Though the official language of Australia is English, Australian are equally notorious for their use of slang. While some, like "gidday" and "fair dinkum," are fairly well-known outside of Australia, many tourists struggle to understand what is being said. And it's especially important to understand what is being asked of you when your newfound friend at the local pub tells you it's your turn to "shout."
Australian slang, like all slang, is constantly evolving and changing. While the list below includes a lot of common slang, it is by no means complete.
Continued from last week's article: here is D-I
[See A-C D-I J-M N-R S-Z]
dag - basically a nerd or even a little worse
damper - Traditionally, unleavened bread baked in the ashes of a fire. The name
comes from the practice of damping the fires so the bread can be cooked in the
dead-set - absolute; genuine. "He's a dead-set mate."
digger - Originally a miner in the goldfields, now used to refer to an Australian
dill - a simpleton or a fool
dilly-bag - a small woven bag carried by Aboriginal women. Often used to describe a
small bag of any sort.
dingo - native dog
dob - tell on, tattle, inform on. "A bloke wouldn't dob in a mate."
dobber - an informant who has "dobbed in" someone.
Dover - the brand name of a bushman's knige.
"To flash one's Dover" means to open a clasp knife to begin a meal.
Down Under - Australia.
drongo - A real fool or moron.
drover - a person who herds stock or sheep over a long distance
split the dummy - to lose one's temper
dumper - the bane of all surfers, a dumper is a large wave that tosses you around
like a piece of driftwood instead of carrying you in to shore.
dunny - originally an unsewered toilet at the bottom of the garden, now used
generally for the toilet
earbasher - someone who talks endlessly; a bore
enzed - New Zealand. An enzedder is a New Zealander.
Esky - brand name but now used generically for a cooler to carry drinks & food to
barbies & parties.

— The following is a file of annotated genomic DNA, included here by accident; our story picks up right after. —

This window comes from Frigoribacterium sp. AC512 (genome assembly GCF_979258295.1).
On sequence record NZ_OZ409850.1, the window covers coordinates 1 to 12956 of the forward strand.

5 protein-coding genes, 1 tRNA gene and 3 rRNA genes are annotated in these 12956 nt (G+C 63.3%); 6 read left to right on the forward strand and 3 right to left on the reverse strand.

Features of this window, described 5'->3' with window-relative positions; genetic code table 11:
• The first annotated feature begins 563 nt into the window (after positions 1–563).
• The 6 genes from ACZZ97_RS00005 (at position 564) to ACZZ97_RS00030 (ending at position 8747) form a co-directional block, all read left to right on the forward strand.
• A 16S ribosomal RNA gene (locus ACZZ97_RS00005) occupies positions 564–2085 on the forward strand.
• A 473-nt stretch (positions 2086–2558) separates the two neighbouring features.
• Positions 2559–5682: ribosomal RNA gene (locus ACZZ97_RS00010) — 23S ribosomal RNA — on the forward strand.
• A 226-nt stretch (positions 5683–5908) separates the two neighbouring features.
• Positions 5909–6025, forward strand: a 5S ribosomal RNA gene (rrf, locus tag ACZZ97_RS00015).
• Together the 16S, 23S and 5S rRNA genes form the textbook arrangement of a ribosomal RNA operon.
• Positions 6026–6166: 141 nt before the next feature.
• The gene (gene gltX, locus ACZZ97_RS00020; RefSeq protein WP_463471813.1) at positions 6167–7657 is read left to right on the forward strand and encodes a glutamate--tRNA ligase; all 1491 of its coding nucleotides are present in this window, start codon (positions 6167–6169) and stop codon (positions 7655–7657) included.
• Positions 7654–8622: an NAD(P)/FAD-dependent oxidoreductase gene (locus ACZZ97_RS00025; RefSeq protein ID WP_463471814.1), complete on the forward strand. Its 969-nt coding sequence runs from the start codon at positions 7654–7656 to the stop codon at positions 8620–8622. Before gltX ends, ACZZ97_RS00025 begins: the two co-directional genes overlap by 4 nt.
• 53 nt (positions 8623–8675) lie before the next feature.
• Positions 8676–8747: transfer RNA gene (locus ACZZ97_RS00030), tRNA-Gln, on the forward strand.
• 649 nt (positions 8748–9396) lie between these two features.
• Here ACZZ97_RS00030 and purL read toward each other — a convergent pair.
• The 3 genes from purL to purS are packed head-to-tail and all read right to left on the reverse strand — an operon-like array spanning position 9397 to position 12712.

fair dinkum - true, genuine; an assertion of truth or genuiness. "It's true, mate,
fair go - a chance, an equal opportunity. "Give us a fair go, Bruce."
fang - to drive around at high speed. "Let's fang up the beach."
first cab off the rank - to jump at an opportunity; quick off the mark
flat out - very busy. "He's flat out like a lizard drinking."
floater - A meat pie in a plate of soupy peas and gravy
footy - refers to either Rugby League, Rugby Union, or Australian Rules football.
fossick - originally meant to search or pick around for gold or gemstones, but is
now used in the more general sense of searching for something
Fremantle doctor - cool breeze that blows in off the Indian Ocean during the hot
summer months of December to March
Frog and Toad - rhyming slang for road.
"Let's hit the frog and toad." - let's leave
furphy - originally the brand name of a water-cart, but now means a rumour or phony
galah - native bird with a grey back and a pink front. Also, a fool. "You're a
bit of a galah."
garbo - garbage man
G'Day - Good Day.
The Ghan - nickname for the Afghani camel drivers who helped open up the Outback.
Also, the name of the train running from Adelaide to Darwin.
give it a burl - give it a go
googie - an egg.
"full as a goog" - to be drunk
grasshopper - a bush term for a tourist, especially in tourist groups. Also known
as a grassie.
greenie - a mildly derogatory term for a conservationist
grey ghost - parking police in New South Wales (because of the color of their
grouse - very good. "That's a grouse pie floater."
grog - General name for alcohol.
"grog-on" or "grog-up" - drinking party
gum tree - Eucalyptus tree. There are many different types.
to be "up a gum tree" means you are in trouble
gutless - lacking courage. "He's a gutless wonder."
hard yakka - hard work
to give heaps - to give someone a hard time
heart starter - the first alcoholic drink of the day
hoon - a lout. Also, to hoon around.
hooray - Goodbye, so long. Also, Hooroo!
Howzat! - How's that! Request for approval. In cricket it's used to request
dismissal of a player.
iceberger - someone who swims during winter in unheated water, usually in the
ocean. Members of the Bondi Icebergs Club are well known for their mild winter
frolics in a sea water pool filled with blocks of ice.